DAYTONA SPEED SECRETS
n The 23-inch-tall rear wing was part of the equation that mitigated the lift-induced high-speed control issues and helped push the Daytona race car to 200 mph in 1970. The wing itself was painted black or white, while the tail stripe with the “DAYTONA” lettering was a decal.
n The steel nose cone provided a dramatic reduction in aero lift, pushing down the Daytona’s coefficient of drag to a reported 0.29, which is better than most contemporary vehicles. The retractable headlamp housings are the only wing-car parts shared with the Plymouth Superbird.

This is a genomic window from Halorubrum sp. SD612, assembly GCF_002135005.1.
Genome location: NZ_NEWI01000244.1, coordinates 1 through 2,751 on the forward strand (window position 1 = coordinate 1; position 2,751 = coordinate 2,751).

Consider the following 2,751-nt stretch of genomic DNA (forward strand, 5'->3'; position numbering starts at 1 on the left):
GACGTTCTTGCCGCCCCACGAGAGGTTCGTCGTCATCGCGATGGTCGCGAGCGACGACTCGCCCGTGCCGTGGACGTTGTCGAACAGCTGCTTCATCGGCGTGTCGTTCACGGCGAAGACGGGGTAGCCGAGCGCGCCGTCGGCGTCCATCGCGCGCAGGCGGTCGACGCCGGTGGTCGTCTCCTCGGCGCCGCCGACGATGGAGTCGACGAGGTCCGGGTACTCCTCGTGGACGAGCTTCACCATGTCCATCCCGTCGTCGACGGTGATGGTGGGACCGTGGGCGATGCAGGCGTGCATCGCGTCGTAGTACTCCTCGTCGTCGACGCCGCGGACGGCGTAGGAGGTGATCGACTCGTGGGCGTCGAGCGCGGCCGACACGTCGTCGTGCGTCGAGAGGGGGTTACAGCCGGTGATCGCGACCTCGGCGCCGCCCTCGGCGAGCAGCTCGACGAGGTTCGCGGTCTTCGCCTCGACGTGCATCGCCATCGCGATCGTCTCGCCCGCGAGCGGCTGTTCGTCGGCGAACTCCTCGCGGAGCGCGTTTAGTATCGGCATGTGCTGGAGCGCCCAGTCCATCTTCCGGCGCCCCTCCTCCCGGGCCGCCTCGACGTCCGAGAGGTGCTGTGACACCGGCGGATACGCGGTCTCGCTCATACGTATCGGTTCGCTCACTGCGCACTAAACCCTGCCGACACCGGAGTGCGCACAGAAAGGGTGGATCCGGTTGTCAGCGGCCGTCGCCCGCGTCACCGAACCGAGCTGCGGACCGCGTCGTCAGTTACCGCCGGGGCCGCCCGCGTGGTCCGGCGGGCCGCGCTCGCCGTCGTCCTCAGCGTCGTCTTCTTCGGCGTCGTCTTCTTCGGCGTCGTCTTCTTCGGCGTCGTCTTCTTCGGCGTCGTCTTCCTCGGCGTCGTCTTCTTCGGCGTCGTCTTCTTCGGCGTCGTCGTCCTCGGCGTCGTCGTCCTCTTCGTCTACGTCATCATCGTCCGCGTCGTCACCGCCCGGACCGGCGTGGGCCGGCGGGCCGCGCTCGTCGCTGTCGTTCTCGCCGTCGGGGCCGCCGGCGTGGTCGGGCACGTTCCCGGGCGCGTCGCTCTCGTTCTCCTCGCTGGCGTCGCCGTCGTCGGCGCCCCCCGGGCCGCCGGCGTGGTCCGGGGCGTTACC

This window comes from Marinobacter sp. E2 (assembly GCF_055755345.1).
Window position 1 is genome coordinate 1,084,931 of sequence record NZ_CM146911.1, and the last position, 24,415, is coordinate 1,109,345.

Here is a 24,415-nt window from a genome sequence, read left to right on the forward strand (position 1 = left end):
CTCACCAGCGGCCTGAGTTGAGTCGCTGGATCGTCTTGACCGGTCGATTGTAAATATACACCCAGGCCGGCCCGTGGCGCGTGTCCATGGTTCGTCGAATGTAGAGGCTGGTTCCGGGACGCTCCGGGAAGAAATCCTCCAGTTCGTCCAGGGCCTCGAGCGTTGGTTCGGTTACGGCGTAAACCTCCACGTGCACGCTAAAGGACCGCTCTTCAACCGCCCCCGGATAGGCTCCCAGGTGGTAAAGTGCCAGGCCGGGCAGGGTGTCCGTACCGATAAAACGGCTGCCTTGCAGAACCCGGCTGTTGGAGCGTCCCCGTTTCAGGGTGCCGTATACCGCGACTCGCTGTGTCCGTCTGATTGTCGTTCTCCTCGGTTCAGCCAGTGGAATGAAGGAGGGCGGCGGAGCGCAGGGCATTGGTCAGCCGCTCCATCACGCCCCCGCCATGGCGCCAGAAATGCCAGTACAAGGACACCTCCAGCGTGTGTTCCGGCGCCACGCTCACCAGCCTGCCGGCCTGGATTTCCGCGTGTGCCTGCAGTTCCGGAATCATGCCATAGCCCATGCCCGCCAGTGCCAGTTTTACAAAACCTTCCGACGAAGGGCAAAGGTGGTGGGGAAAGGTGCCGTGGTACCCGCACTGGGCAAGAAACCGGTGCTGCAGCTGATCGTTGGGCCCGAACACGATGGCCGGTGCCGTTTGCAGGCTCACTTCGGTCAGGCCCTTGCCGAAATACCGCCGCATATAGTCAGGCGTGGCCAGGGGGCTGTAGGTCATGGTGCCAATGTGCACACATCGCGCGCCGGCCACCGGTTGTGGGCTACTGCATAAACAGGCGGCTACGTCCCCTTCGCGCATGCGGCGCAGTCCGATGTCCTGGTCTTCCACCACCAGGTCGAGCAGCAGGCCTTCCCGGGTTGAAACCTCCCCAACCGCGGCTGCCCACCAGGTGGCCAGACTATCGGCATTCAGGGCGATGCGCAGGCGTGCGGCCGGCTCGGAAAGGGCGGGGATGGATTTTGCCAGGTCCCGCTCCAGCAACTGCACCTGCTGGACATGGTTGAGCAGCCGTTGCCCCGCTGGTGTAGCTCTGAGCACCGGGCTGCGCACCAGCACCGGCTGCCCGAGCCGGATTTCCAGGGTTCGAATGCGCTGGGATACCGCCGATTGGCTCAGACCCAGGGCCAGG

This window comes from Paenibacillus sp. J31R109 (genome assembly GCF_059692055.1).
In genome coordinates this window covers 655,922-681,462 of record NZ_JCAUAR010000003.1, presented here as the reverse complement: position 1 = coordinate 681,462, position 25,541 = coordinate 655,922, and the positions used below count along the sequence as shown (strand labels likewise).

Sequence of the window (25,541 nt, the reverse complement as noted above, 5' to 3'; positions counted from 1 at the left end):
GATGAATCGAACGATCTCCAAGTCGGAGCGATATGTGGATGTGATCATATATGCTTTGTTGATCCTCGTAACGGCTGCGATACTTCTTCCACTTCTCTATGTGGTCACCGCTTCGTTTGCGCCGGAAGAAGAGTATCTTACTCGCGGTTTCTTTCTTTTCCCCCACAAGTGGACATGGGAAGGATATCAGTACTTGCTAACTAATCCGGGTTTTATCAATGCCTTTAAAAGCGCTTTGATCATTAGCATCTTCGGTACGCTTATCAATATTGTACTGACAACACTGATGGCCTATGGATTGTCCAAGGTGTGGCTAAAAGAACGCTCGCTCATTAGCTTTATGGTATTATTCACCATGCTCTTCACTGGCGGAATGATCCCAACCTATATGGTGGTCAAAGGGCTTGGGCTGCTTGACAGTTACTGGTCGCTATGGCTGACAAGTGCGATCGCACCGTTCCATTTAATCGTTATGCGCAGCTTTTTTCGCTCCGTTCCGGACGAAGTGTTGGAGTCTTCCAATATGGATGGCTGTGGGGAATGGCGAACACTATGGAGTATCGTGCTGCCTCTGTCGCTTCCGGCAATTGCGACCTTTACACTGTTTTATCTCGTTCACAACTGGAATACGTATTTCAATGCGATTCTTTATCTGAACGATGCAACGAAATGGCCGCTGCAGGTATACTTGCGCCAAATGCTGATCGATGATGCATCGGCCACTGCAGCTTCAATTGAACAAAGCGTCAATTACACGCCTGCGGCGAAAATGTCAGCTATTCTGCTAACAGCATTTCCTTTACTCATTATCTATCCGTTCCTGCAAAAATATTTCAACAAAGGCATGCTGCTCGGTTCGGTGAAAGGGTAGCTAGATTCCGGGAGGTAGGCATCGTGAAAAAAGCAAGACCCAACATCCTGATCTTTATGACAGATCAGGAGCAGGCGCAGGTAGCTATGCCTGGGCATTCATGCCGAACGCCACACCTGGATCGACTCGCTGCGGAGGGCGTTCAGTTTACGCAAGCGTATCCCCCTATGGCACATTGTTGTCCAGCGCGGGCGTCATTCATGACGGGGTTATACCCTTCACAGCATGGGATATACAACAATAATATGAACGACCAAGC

n Plastic front fender scoops covered holes designed to mimic those on race cars that Dodge said were for tire clearance. There is evidence they were actually an aero-enhancing aid that allowed underbody air to exit over the car rather than be forced under it. Fifty years later, cars such as the Camaro ZL1 employ hood vents for the very same reason.